The Bureau of Indian Affairs (BIA) announced Monday in a press release and to the National Congress of American Indians Executive Council Winter Session that it would be implementing changes to its tribal jails throughout the country. The announcement follows a three-month department review in the Fall of 2021 after an NPR investigation revealed that 16 men and women have died while in jails operated by the BIA from 2016 through 2020. 

After the NPR story was released, Department of the Interior (DOI) officials announced they would seek an “independent, third-party” review of its tribal jails and update its policies. 

The review was done by the Cruzan Group, LLC, a consulting firm owned by Darren Cruzan, the former director of the Bureau of Indian Affairs’ Office of Justice Services, which oversees tribal jails operated by the BIA. Cruzan previously established policies to operate the tribal detention centers and also oversaw in-custody deaths under his authority in internal affairs as head of the BIA-OJS from 2010-2017. Cruzan had oversight of the Bureau of Indian Affairs in his last position with the Department of Interior as Director of Law Enforcement and Security from 2017 to 2019. According to DOI records, at least two deaths and as many as 11 happened on Cruzan's watch. According to the NPR investigation, the review cost nearly $83,000.

Want more Native News? Get the free daily newsletter today.

According to the investigation, the in-custody deaths revealed a pattern of neglect and misconduct by BIA staff that led to the deaths of at least 16 men and women. Poor staff training, deteriorating facilities, and underfunding are some of the findings reported in the study of jails run by the BIA.  

Native News Online requested the study that the NPR investiagation referred to, but the BIA stated that the study is not publicly available. 

“Our goal is to show our work, and to share as much of the report as we can as soon as we can,” said Department of Interior Press Secretary Tyler Cherry to Native News Online when asked about the details of the report conducted by the Cruzan Group  “Various parts of the report contain sensitive information including personal information that is protected by federal law. The Interior team is working hard to complete the legally required review of the complete document so that as much as possible can be shared.”

On Monday, February 14, Assistant Secretary for Indian Affairs Bryan Newland announced in a press release that the “BIA is moving forward with more than two dozen reforms focused on updating policies and implementing consistent standards across corrections facilities; Improving the recruitment, retention, training and morale of staff; and improving interagency coordination with federal partners to ensure safety for inmates and accountability for correctional officers.”

Federal authorities are speaking against the Department of Interior’s (DOI) recent hiring of a company owned by a former top administrator to investigate the deaths in tribal detention centers, some of which occurred while owner Cruzan was a former director of the Office of Justice Services.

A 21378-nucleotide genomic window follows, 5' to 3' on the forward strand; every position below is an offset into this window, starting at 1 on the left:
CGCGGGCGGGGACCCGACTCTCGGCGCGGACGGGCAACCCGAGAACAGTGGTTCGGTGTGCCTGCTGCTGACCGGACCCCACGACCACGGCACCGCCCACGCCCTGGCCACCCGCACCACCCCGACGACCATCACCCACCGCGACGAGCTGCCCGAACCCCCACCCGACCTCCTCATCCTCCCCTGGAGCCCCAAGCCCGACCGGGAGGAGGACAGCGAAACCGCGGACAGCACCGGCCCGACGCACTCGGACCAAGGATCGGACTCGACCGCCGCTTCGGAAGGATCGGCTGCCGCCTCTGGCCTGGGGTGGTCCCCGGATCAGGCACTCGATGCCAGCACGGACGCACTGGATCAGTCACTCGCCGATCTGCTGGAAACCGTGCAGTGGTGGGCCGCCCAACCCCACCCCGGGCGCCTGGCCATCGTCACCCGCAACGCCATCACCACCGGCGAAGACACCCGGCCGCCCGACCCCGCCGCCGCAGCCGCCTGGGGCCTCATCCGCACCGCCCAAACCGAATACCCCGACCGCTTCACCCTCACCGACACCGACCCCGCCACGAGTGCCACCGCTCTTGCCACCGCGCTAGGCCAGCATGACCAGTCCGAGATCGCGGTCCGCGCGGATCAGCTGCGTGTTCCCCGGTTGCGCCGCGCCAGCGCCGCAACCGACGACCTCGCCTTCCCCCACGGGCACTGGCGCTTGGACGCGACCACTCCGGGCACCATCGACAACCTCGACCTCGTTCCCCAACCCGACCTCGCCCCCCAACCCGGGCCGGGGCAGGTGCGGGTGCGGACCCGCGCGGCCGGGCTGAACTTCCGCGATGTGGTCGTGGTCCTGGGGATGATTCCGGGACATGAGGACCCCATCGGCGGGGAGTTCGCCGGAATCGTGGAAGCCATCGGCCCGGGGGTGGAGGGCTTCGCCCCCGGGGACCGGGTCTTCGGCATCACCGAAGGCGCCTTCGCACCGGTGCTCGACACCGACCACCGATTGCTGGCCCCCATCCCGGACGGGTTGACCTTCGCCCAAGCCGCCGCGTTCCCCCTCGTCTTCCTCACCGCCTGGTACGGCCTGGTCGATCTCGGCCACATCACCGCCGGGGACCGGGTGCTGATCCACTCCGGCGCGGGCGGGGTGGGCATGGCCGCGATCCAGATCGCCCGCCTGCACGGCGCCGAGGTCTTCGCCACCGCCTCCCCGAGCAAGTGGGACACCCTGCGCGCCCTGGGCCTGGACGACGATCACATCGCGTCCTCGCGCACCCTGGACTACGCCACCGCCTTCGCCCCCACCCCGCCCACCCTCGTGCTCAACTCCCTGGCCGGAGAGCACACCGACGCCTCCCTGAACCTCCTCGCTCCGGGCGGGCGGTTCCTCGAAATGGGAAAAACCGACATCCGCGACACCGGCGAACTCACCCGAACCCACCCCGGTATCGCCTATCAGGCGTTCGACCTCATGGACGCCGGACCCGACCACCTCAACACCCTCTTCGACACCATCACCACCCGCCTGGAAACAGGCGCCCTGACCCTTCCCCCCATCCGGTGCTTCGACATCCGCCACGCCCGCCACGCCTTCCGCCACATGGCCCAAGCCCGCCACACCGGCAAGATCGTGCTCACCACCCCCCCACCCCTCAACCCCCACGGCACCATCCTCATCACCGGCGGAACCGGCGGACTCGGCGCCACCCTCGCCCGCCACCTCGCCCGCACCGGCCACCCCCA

"Regardless of the assurances of a clean selection process for Mr. Cruzan, the appearance of conflict and favoritism cannot be ignored," House Natural Resources Committee Chairman Raúl Grijalva (D-Az.) said in a statement to The Hill on Thursday. "The investigation into deaths that occurred in BIA detention centers demands a fully independent investigation. Tribal citizens' lives must be protected and we need answers as to why they weren't in this case.”

NPR reported that Asst. Sec. Bryan Newland said the contract to Cruzan's company did not violate federal regulations. “I don't have any particular reason to believe that this contract was awarded outside of the regulatory process," Newland said in an interview with NPR

Newland announced that the BIA-OJS has already begun implementing changes among its staff by updating policies that address in-custody death investigations, ensuring all internal investigators receive basic training to prevent, update jail staff operations to ensure staff in internal investigation are monitored and cases are documented, develop interagency agreements, and update information technology. The changes shared so far are how the agency improves documentation when an inmate dies while in custody.  

More Stories Like This

Georgia Republican Gubernatorial Primary Candidate Kandiss Taylor Makes Stupid, Crass Comment about Native Americans, the First Amendment, Georgia, and Jesus
Navajo Citizen Judge Sunshine Sykes Confirmed to Serve as U.S. District Court Judge
Indigenous Women Make Up Nearly Half of Canada’s Incarcerated Population; New Legislation Seeks to Change That
Ho-Chunk Nation’s Economic Arm Set to Move Forward with Casino Project 
Leaders Respond to Federal Indian Boarding School Investigative Report, Call it 'Monumental'

About The Author
Author: Darren ThompsonEmail: This email address is being protected from spambots. You need JavaScript enabled to view it.
Darren Thompson (Lac du Flambeau Ojibwe) is a freelance journalist and based in the Twin Cities of Minnesota, where he also contributes to Unicorn Riot, an alternative media publication. Thompson has reported on political unrest, tribal sovereignty, and Indigenous issues for the Aboriginal Peoples Television Network, Indian Country Today, Native News Online, Powwows.com and Unicorn Riot. He has contributed to the New York Times, the Washington Post, and Voice of America on various Indigenous issues in international conversation. He has a bachelor’s degree in Criminology & Law Studies from Marquette University in Milwaukee, Wisconsin.